Tom Malone: Nine still interested in 2019 tennis ‘if the price is right’

‘There would also be a chance for us to have a look at what happens when you don’t have a summer sport.’

Tom Malone on Nine’s Wide World of Sports part 2. Read part 1 here.

• Nine interested in summer without sport: “Has anyone tested it?”
• New-look State Of Origin series, investing in Suncorp Super Netball

With Nine’s tennis rights not kicking in until January 1, 2020 – which sounds and is a long way off – Mediaweek asked Nine director of sport Tom Malone if he had discussions with Seven about acquiring the rights to the 2019 Australian Open and associated tennis properties. Such a deal would give Seven back some cash and allow them to focus on cricket.

“Not directly,” he replied. “Seven has said it is keen to hang onto both. That is a decision for Seven to make.”

As to interest at Nine in a deal, Malone added: “There is an opportunity there for Nine to take tennis a year early if the price is right. We wouldn’t be able to go much later than this month to decide on that because there is a whole lot of work to do on production and commercialisation.”

Nine’s Tom Malone

He noted if there was no tennis deal for Nine early, there would be a financial win for the network in the financial year 2018/19.

“There would also be a chance for us to have a look at what happens when you don’t have a summer sport.

“The considered paradigm is you need a summer sport. Has anyone tested it? What does happen? Married At First Sight is the hit show and will be again in February. If we don’t have a summer sport we will probably go and spend some of that money on marketing off network.

“Either way it is a win. We either get the tennis a year early at the right price, or we have a chance to do something different for a year.”

Nine is ready to work with Tennis Australia on lifting the profile of Davis Cup and Federation Cup matches involving Australia, with Nine discussing potential scheduling improvement where possible.

Malone is also keen to lift the pre-Open audience numbers each January.

Still to come for Nine this year is the State Of Origin

“We are excited about the impact of what we can do in Sydney, Brisbane and Perth to lift the profile of tennis earlier in the summer. When it comes time for the Australian Open, audiences are ready.”

Despite it being way too early to talk about tennis broadcasters, we asked if James Bracey will be involved at the Australian Open. Malone replied he hoped so: “James is a great broadcaster across our rugby league properties and we are also conscious of having a strong Melbourne influence as well. It is a great Melbourne event and should be well represented. We also want to make sure we have the best commentators, experts and analysis internationally. A key pillar of Wide World of Sports is it offers the best seat in the house. Part of that comes through the commentary team – we try to have the best experts for any sport.”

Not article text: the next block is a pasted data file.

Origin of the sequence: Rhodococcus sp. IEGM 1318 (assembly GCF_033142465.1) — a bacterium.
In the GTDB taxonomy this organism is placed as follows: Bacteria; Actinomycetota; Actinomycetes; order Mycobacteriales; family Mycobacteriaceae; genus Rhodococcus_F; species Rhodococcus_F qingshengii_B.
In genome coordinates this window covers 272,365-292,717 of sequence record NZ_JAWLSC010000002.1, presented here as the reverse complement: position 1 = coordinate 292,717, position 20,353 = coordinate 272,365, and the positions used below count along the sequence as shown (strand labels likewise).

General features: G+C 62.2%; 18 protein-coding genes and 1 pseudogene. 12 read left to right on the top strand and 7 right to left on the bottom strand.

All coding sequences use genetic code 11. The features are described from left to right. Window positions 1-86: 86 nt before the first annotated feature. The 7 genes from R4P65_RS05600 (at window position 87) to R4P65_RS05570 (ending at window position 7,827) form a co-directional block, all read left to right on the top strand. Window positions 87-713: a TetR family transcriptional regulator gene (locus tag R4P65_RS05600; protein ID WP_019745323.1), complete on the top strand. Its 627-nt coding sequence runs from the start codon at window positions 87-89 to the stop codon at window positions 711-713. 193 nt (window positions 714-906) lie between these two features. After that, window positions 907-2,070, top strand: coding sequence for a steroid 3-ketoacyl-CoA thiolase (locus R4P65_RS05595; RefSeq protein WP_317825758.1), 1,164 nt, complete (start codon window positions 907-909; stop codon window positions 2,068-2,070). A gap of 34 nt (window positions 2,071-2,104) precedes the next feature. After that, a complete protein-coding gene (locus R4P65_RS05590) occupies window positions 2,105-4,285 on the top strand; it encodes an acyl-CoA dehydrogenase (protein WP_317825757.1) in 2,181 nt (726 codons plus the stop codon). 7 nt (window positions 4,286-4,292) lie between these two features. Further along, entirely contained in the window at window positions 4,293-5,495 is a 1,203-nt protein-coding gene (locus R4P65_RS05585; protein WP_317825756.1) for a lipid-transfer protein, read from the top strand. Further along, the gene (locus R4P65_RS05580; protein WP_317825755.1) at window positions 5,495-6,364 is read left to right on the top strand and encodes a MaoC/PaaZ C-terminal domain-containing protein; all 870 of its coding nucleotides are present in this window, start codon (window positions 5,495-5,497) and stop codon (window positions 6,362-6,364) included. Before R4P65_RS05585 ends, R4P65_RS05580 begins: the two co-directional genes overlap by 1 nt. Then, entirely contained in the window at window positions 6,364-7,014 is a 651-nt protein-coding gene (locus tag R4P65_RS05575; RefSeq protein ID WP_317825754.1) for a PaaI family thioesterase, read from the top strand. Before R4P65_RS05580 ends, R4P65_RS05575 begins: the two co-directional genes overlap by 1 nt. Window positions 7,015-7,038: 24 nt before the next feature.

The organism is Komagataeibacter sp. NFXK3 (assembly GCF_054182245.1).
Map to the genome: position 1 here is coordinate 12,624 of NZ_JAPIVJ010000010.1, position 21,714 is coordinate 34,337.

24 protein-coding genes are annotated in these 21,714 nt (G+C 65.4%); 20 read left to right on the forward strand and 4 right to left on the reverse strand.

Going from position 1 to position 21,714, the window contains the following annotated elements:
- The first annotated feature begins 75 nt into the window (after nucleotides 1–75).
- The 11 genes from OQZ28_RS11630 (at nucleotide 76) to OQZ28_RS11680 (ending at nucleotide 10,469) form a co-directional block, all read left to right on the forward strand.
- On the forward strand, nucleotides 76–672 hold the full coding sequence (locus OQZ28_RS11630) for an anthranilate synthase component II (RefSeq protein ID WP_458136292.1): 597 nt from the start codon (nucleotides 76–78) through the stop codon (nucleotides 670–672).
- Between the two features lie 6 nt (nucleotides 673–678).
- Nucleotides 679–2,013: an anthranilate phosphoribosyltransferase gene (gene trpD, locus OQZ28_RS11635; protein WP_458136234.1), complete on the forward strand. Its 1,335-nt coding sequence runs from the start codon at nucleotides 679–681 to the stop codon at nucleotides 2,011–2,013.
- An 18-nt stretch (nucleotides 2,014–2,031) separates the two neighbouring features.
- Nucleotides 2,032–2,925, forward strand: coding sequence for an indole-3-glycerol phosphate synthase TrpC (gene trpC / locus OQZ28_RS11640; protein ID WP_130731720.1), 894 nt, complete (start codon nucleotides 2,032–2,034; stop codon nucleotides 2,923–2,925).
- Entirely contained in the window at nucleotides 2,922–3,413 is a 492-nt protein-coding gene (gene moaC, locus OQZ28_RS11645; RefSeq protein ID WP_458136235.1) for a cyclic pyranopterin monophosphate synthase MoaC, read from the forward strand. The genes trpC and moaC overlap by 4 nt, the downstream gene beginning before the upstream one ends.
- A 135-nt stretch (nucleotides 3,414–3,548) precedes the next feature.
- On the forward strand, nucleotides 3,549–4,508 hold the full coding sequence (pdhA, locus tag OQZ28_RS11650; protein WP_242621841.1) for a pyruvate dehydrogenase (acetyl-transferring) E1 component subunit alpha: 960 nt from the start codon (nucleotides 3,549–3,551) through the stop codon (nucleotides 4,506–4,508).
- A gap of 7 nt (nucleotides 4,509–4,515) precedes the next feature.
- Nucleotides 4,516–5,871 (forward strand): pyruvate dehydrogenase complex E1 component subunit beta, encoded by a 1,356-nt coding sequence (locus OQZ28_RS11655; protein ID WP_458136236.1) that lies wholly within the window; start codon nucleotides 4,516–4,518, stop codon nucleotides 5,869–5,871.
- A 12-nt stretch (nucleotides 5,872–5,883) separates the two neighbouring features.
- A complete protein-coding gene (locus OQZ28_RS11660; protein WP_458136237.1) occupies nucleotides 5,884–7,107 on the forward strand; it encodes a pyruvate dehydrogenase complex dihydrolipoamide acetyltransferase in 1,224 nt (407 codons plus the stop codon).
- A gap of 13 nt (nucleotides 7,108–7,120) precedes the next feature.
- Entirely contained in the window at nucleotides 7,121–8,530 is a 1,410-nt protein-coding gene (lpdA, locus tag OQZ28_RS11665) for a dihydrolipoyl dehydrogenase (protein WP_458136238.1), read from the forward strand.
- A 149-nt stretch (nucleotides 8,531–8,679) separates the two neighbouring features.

Still to come for Nine this year is rugby league State of Origin. “There is no sporting franchise like it,” said Malone. “Three nights: this year we go Wednesday in Melbourne, a stand-alone Sunday in Sydney and then we go a Wednesday in Brisbane. That is the new setup for the next five years.”

While noting rugby league is getting bigger and bigger for Nine each year when factoring in the new digital audiences, he noted the traditional TV audience was flat.

“Overall rugby league is down 5% – Sydney is steady and Brisbane is down a bit perhaps because of how the Broncos are travelling. You will find that the AFL on Seven in Melbourne is down about 12%. It is not just rugby league that is down.

“We continue to build 9Now and we are seeing huge numbers on We have had to reset the targets twice in the past six months because they are growing so fast.”

Nine is into its second year as a partner with Netball Australia in the new domestic league Suncorp Super Netball.

Suncorp Super Netball stars at Nine’s season launch in Sydney earlier this year

Malone explained: “We go to market together and sell a joint broadcast and sponsorship proposition. What we have been able to do is grow not only the ratings but the revenue too.

“Last year we were playing two games on Saturday and Sunday afternoons. The season has moved from a February start to an April start that is more in line with when the 1.2m participants are playing around Australia.

“We are now tracking up 48% YOY in ratings.”

Malone explained netball is a 14-week season with four weeks of finals. “There is an international component as well. There is a quad series that involves England, South Africa, Australia and New Zealand. There is also the Constellation Cup with New Zealand with four matches over three weeks and then there is another quad series in January in the UK. Next year there is also the Netball World Cup.”

Top photo: Novak Djokovic at the 2016 Australian Open (credit: Leonard Zhukovsky / Shutterstock)

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